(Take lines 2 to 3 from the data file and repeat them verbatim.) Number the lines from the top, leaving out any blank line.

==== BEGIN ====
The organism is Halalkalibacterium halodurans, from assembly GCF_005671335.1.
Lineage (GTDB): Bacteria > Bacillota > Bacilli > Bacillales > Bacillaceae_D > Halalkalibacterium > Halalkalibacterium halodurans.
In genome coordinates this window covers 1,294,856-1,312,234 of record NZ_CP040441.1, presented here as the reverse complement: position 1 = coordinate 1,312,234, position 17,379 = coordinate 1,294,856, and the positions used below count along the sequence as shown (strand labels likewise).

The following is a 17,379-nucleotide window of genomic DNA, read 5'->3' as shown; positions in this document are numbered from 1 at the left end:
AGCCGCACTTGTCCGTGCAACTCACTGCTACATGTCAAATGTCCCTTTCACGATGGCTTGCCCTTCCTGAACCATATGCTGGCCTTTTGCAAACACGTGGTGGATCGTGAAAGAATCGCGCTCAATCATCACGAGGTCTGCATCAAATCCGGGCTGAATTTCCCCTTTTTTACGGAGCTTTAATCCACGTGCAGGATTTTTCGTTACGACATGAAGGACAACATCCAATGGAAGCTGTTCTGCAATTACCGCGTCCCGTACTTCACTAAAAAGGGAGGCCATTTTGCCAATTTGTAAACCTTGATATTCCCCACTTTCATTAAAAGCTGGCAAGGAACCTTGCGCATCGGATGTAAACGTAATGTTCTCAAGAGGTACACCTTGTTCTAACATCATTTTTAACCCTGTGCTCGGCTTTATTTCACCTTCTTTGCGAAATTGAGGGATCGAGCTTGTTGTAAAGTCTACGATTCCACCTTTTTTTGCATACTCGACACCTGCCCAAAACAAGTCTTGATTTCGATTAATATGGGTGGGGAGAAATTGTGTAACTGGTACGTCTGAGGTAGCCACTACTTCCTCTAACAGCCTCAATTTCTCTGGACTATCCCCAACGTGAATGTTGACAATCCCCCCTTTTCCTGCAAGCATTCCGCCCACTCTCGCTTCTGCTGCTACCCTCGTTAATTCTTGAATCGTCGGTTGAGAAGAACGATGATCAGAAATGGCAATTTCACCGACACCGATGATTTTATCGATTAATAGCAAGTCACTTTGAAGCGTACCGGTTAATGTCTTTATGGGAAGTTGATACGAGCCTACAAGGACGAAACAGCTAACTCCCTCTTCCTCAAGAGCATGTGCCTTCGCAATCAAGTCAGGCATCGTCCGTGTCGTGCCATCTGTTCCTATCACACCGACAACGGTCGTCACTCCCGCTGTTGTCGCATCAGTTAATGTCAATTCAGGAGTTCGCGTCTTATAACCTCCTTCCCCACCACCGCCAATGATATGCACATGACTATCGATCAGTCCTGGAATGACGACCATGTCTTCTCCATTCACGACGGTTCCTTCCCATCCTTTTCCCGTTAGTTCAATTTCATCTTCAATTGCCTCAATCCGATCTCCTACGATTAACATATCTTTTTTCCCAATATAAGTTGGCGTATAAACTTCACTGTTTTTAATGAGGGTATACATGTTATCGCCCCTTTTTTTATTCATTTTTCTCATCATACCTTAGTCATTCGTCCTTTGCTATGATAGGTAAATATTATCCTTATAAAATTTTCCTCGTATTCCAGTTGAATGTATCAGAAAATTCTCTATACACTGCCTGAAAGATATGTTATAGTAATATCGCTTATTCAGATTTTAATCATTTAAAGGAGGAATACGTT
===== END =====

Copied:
Lineage (GTDB): Bacteria > Bacillota > Bacilli > Bacillales > Bacillaceae_D > Halalkalibacterium > Halalkalibacterium halodurans.
In genome coordinates this window covers 1,294,856-1,312,234 of record NZ_CP040441.1, presented here as the reverse complement: position 1 = coordinate 1,312,234, position 17,379 = coordinate 1,294,856, and the positions used below count along the sequence as shown (strand labels likewise).